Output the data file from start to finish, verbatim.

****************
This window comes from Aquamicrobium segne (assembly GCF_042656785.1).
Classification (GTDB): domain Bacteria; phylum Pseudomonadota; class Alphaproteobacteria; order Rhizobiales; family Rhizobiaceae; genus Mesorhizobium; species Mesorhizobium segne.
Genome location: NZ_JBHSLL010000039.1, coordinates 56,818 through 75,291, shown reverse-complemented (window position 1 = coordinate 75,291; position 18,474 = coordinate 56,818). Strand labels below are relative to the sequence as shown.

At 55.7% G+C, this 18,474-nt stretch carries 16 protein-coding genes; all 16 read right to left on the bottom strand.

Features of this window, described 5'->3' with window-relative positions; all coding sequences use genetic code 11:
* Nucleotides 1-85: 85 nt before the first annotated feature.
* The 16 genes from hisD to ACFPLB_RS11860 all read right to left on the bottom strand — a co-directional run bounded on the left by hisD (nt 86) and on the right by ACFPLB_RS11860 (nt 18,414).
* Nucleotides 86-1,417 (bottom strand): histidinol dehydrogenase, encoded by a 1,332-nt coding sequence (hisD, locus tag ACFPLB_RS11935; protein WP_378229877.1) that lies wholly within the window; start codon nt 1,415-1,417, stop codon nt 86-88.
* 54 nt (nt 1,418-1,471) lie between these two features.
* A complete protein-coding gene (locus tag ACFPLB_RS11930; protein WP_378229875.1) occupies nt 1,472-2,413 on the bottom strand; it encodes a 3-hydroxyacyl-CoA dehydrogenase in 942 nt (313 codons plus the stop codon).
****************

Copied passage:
This window comes from Aquamicrobium segne (assembly GCF_042656785.1).
Classification (GTDB): domain Bacteria; phylum Pseudomonadota; class Alphaproteobacteria; order Rhizobiales; family Rhizobiaceae; genus Mesorhizobium; species Mesorhizobium segne.
Genome location: NZ_JBHSLL010000039.1, coordinates 56,818 through 75,291, shown reverse-complemented (window position 1 = coordinate 75,291; position 18,474 = coordinate 56,818). Strand labels below are relative to the sequence as shown.

At 55.7% G+C, this 18,474-nt stretch carries 16 protein-coding genes; all 16 read right to left on the bottom strand.

Features of this window, described 5'->3' with window-relative positions; all coding sequences use genetic code 11:
* Nucleotides 1-85: 85 nt before the first annotated feature.
* The 16 genes from hisD to ACFPLB_RS11860 all read right to left on the bottom strand — a co-directional run bounded on the left by hisD (nt 86) and on the right by ACFPLB_RS11860 (nt 18,414).
* Nucleotides 86-1,417 (bottom strand): histidinol dehydrogenase, encoded by a 1,332-nt coding sequence (hisD, locus tag ACFPLB_RS11935; protein WP_378229877.1) that lies wholly within the window; start codon nt 1,415-1,417, stop codon nt 86-88.
* 54 nt (nt 1,418-1,471) lie between these two features.
* A complete protein-coding gene (locus tag ACFPLB_RS11930; protein WP_378229875.1) occupies nt 1,472-2,413 on the bottom strand; it encodes a 3-hydroxyacyl-CoA dehydrogenase in 942 nt (313 codons plus the stop codon).